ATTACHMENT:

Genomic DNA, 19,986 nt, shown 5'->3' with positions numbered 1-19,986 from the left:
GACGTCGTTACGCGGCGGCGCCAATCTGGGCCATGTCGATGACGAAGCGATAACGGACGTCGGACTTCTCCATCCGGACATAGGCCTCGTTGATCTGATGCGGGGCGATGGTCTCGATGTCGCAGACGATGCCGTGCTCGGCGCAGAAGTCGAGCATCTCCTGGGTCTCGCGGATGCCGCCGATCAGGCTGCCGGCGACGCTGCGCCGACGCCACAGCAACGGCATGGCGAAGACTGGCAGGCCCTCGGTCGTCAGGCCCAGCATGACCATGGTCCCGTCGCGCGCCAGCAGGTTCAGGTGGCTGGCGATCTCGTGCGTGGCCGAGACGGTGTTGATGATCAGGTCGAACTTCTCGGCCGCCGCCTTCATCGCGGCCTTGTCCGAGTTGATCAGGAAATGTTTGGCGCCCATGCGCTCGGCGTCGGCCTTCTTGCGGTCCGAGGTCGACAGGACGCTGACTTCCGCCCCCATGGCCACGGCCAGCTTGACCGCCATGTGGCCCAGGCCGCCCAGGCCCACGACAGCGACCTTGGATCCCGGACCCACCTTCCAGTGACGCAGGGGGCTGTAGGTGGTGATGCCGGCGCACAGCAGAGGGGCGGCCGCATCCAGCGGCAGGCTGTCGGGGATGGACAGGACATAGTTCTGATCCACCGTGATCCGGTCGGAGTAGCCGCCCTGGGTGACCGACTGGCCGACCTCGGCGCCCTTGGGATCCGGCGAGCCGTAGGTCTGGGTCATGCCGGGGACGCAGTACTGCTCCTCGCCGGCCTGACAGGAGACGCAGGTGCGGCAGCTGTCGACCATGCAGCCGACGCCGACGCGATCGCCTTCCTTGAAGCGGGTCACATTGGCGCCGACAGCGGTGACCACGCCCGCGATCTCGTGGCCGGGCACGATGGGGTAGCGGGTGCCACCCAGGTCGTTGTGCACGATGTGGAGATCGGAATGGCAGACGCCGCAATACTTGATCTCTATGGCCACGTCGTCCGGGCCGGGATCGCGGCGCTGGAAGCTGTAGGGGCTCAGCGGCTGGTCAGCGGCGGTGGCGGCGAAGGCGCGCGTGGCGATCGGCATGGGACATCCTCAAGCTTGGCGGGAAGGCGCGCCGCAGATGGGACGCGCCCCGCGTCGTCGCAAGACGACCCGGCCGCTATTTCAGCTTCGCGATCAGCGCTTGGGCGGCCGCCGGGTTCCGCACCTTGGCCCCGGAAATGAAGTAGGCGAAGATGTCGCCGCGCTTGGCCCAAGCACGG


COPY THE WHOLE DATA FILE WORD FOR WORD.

Genomic DNA, 19,986 nt, shown 5'->3' with positions numbered 1-19,986 from the left:
GACGTCGTTACGCGGCGGCGCCAATCTGGGCCATGTCGATGACGAAGCGATAACGGACGTCGGACTTCTCCATCCGGACATAGGCCTCGTTGATCTGATGCGGGGCGATGGTCTCGATGTCGCAGACGATGCCGTGCTCGGCGCAGAAGTCGAGCATCTCCTGGGTCTCGCGGATGCCGCCGATCAGGCTGCCGGCGACGCTGCGCCGACGCCACAGCAACGGCATGGCGAAGACTGGCAGGCCCTCGGTCGTCAGGCCCAGCATGACCATGGTCCCGTCGCGCGCCAGCAGGTTCAGGTGGCTGGCGATCTCGTGCGTGGCCGAGACGGTGTTGATGATCAGGTCGAACTTCTCGGCCGCCGCCTTCATCGCGGCCTTGTCCGAGTTGATCAGGAAATGTTTGGCGCCCATGCGCTCGGCGTCGGCCTTCTTGCGGTCCGAGGTCGACAGGACGCTGACTTCCGCCCCCATGGCCACGGCCAGCTTGACCGCCATGTGGCCCAGGCCGCCCAGGCCCACGACAGCGACCTTGGATCCCGGACCCACCTTCCAGTGACGCAGGGGGCTGTAGGTGGTGATGCCGGCGCACAGCAGAGGGGCGGCCGCATCCAGCGGCAGGCTGTCGGGGATGGACAGGACATAGTTCTGATCCACCGTGATCCGGTCGGAGTAGCCGCCCTGGGTGACCGACTGGCCGACCTCGGCGCCCTTGGGATCCGGCGAGCCGTAGGTCTGGGTCATGCCGGGGACGCAGTACTGCTCCTCGCCGGCCTGACAGGAGACGCAGGTGCGGCAGCTGTCGACCATGCAGCCGACGCCGACGCGATCGCCTTCCTTGAAGCGGGTCACATTGGCGCCGACAGCGGTGACCACGCCCGCGATCTCGTGGCCGGGCACGATGGGGTAGCGGGTGCCACCCAGGTCGTTGTGCACGATGTGGAGATCGGAATGGCAGACGCCGCAATACTTGATCTCTATGGCCACGTCGTCCGGGCCGGGATCGCGGCGCTGGAAGCTGTAGGGGCTCAGCGGCTGGTCAGCGGCGGTGGCGGCGAAGGCGCGCGTGGCGATCGGCATGGGACATCCTCAAGCTTGGCGGGAAGGCGCGCCGCAGATGGGACGCGCCCCGCGTCGTCGCAAGACGACCCGGCCGCTATTTCAGCTTCGCGATCAGCGCTTGGGCGGCCGCCGGGTTCCGCACCTTGGCCCCGGAAATGAAGTAGGCGAAGATGTCGCCGCGCTTGGCCCAAGCACGG